I then share a personal connection of how I named each of my children. I explain the months of agonizing thought and care that went into every part of my children's names. I used family names, combined names, and borrowed the name of a childhood hero.

I tell them quick anecdotes of friends' and family's names. One of my college roomates was named by her mother pointing to a name in a baby book. My sister-in-law was named after her grandma's favorite soap opera character. A high school classmate was named after his dad's favorite baseball player. Finally, some families are like the Duggars and like to have all their children's names start with the same letter, and other families are really into alliterative names, so they choose names based on that. 

The kids always enjoy hearing these stories, and they become excited to share their stories, too.

Now it's their turn!

Sharing assignment guidelines: 

Visit with your parent(s)/guardian(s) about the story of YOUR name. It doesn't have to be a long, involved story--it just needs to be YOUR story. Here are some things to consider:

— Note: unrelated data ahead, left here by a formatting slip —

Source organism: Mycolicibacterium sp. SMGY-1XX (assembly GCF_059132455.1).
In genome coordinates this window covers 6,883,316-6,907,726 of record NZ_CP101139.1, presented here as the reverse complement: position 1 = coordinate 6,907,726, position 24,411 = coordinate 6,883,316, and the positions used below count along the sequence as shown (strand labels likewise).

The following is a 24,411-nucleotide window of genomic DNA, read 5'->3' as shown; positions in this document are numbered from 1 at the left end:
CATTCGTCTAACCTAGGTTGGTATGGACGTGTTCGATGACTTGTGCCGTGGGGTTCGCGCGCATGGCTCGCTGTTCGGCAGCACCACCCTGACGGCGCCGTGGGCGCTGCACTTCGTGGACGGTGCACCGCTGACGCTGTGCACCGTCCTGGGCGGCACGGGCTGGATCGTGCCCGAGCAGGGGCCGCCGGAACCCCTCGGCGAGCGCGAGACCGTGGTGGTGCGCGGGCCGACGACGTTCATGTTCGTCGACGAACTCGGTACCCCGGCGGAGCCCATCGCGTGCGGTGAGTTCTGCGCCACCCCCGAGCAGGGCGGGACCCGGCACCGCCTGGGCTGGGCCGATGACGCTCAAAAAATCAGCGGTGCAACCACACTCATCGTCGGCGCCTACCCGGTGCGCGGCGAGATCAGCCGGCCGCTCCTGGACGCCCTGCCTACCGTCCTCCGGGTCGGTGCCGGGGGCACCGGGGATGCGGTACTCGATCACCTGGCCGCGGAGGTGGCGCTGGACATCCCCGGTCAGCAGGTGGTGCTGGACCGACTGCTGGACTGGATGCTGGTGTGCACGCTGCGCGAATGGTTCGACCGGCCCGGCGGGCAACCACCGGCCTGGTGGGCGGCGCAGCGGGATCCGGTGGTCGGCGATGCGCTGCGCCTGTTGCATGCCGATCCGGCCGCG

*Where did your parent(s) get your name? A baby book, movie, TV show, song, book, relative, hero, etc.

*Why did they decide to give this name to YOU? For example, did they decide to use this name because you looked like someone named this, did you have a physical feature that reminded them of this name (Raven = black hair; Rory = red hair, etc.)

*Do you know the meaning of your first and middle name(s)?

*Tell us as much or as little as you are comfortable sharing. Your sharing time must be at least one minute.



I usually assign this sharing activity on the first Monday of the year, and students begin sharing on Friday. In addition to interviewing their parents/guardians, I also have the kids write down what they are going to say. There are a few reasons for this.

1. It gives their story some organization. When they write the information down, it tends to have a beginning, middle, and end. If they just get up to speak, they tend to forget something and we get a lot of, "Oh, wait I forgot..."